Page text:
Interim City Manager Stan Feathers announced on Nov. 5 that retired Waterford City Administrator Chuck Deschenes has joined the city's management team as an interim operations manager. Deschenes replaces retired Merced County CEO Demetrios "Dee" Tatum, who leaves the position due to state regulations on the limited number of hours he can work after retirement.
Oakdale voters have spoken on the structure they want to see for its city council and the direction they will take the city for the next few years. One newcomer will join a re-elected councilman for full terms and a former mayor will fill the two-year remainder of a vacant seat.
Congressman Jeff Denham has a list of local matters to take on as he prepares to take over the newly drawn 10th Congressional District. On Tuesday, Nov 6, Denham defeated Democratic challenger Jose Hernandez by taking 54 percent of votes cast.
An Oakdale City Council member's employment with a local alternative energy firm has raised conflict-of-interest concerns for participating in agenda item discussions as the city explores the possibility of an alternative energy project of its own using solar panels in an attempt to offset city energy costs.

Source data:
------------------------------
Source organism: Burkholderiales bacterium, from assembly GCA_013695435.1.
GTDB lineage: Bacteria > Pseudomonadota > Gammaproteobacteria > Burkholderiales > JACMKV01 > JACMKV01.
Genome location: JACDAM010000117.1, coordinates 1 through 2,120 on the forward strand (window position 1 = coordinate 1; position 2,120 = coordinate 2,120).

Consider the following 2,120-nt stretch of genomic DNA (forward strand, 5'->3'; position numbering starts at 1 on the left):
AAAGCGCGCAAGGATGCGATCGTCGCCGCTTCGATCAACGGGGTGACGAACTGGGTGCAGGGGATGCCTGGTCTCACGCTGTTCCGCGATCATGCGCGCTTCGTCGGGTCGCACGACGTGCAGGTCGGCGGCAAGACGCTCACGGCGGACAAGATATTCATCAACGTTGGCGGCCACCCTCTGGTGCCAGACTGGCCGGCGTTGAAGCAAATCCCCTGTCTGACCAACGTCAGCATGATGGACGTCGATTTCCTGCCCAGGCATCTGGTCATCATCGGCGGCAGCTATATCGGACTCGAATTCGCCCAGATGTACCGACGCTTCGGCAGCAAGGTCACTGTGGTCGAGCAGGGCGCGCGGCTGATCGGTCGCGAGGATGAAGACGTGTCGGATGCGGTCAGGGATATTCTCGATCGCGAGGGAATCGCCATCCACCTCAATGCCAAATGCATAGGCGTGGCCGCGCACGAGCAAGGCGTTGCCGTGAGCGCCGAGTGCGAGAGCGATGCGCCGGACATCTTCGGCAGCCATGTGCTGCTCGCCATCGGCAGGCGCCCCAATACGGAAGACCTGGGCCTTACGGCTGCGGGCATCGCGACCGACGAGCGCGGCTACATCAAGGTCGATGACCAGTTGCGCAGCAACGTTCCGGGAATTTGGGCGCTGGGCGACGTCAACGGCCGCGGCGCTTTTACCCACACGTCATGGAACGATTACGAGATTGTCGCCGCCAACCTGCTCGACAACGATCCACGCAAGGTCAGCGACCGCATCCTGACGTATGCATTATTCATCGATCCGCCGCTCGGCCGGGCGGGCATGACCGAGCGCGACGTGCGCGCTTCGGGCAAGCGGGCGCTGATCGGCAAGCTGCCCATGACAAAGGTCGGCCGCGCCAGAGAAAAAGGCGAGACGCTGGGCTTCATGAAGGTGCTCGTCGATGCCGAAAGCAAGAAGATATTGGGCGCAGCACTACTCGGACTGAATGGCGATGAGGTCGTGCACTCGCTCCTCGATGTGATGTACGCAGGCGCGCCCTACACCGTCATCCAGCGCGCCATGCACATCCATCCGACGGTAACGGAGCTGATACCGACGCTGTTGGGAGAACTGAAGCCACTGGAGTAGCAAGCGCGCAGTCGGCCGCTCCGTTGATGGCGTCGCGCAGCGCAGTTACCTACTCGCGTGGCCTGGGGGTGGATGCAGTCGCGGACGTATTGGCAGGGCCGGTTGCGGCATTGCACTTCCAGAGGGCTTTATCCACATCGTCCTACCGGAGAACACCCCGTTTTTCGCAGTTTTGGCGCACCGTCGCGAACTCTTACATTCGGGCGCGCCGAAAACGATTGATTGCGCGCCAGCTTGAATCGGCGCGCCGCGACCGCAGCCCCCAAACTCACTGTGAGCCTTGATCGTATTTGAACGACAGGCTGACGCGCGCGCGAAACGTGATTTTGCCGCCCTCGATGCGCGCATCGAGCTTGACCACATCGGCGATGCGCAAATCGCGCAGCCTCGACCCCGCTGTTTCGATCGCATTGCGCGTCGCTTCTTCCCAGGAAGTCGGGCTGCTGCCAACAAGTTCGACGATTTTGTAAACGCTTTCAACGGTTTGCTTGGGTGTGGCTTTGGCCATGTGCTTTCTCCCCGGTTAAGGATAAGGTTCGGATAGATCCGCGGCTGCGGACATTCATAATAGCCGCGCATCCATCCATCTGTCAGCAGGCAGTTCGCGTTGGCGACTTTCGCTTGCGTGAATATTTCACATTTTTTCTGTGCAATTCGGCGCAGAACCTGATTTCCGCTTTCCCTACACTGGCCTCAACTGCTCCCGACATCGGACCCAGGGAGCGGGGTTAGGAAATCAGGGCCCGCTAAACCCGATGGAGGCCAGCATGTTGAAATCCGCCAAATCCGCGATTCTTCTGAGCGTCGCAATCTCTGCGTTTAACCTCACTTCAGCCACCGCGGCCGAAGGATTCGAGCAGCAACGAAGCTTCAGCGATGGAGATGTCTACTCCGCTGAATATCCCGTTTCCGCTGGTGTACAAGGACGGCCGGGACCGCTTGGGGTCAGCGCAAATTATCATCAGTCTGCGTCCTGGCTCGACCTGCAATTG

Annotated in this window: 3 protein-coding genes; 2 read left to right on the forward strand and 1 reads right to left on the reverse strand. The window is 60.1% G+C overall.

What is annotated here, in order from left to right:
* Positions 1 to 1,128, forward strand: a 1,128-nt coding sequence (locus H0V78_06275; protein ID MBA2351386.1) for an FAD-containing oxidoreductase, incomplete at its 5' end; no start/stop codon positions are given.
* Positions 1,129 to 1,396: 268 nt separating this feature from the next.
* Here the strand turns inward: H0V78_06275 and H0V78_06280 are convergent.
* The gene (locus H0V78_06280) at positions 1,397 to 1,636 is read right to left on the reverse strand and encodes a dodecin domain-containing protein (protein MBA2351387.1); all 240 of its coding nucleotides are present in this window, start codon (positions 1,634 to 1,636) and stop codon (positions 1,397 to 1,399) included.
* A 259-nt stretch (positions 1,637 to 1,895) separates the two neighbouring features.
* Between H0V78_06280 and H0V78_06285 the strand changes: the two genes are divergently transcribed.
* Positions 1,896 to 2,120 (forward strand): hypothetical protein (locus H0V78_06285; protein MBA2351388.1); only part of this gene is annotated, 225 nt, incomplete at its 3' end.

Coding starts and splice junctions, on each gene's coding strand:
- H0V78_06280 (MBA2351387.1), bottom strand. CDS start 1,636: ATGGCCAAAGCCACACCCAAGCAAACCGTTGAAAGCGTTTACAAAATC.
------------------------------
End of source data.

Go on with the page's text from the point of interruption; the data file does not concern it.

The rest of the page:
Land decisions underscored a series of votes by the Oakdale City Council on Monday evening, Nov. 5. After discussions, the council chose to re-designate 10 acres in the Bridle Ridge housing development from high-density to medium-density residential zoning, voted to purchase three parcels on Yosemite Avenue between H and J streets for the proposed community plaza and skate park, and moved forward for a new perimeter fence around the city-owned airport.
Incumbent Oakdale City Councilman Tom Dunlop appeared headed for re-election to a four-year term with 1,141 votes as of 9:30 p.m. Tuesday, with five of 10 Oakdale precincts reporting in. Newcomer Don Petersen was close behind with 1,111 votes and, if the trend held, would be elected to the other four-year term on the council.
In the dark underground world of sex trafficking, acts of prostitution and its victims, the women forced to work in the sex trade, are often concealed in a single business: brothels posing as massage parlors.